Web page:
That dream would come true some fourteen years later in 2015.
Pahokee High School (Pahokee, FL)
— Prep2ProDB (@Prep2ProDB) January 28, 2022
Had Smith’s giridiron career not come to fruition, he wanted to become a lawyer, per MLive.com.
Smith was a two-sport star who excelled in basketball and football at Pahokee High.
Smith played quarterback and defensive back for Pahokee Blue Devils head coach Leroy Foster.
He played lights out on both sides of the ball as a senior in 2004.
When Smith played under center, he had 2,400 passing yards and 32 touchdowns. He added 640 rushing yards and six rushing touchdowns for good measure.
As a cornerback, Smith had 27 tackles, 1.0 sack, and four interceptions.
Smith’s exploits helped the Blue Devils win thirteen of fourteen games in his senior year.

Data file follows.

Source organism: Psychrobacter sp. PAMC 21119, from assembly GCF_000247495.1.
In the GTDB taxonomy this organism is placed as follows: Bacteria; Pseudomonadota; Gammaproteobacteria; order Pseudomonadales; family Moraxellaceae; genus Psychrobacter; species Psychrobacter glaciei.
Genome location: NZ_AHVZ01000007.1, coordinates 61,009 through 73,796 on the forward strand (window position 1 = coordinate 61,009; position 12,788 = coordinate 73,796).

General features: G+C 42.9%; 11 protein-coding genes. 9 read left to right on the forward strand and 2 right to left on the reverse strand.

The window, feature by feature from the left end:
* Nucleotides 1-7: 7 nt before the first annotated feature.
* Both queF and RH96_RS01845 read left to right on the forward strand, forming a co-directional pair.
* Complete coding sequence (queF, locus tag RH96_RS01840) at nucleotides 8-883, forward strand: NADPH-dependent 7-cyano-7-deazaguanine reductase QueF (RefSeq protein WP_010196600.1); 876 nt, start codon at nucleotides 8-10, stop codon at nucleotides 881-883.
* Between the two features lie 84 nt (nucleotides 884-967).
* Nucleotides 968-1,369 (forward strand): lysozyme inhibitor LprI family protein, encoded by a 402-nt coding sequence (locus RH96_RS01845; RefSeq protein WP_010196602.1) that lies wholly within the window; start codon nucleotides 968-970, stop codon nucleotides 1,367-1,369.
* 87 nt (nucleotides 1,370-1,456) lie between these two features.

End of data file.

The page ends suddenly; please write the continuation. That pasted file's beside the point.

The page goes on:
He had a 58-yard touchdown pass to future Wake Forest Demon Deacons teammate Demir Boldin in the 2B state championship.
Smith earned MVP honors in the Blue Devils’ victory. He also earned First-Team All-State honors as a defensive back and finished second for Player of the Year honors in Florida.
Alphonso Smith evolved into a first-rate college defensive back with the Wake Forest Demon Deacons in the next step of his gridiron journey.
College Days With The Wake Forest Demon Deacons
Alphonso Smith attended Wake Forest University from 2005 to 2009. Smith, who majored in history, was known as “Zo” and “Prime” during his college days in Winston-Salem, NC.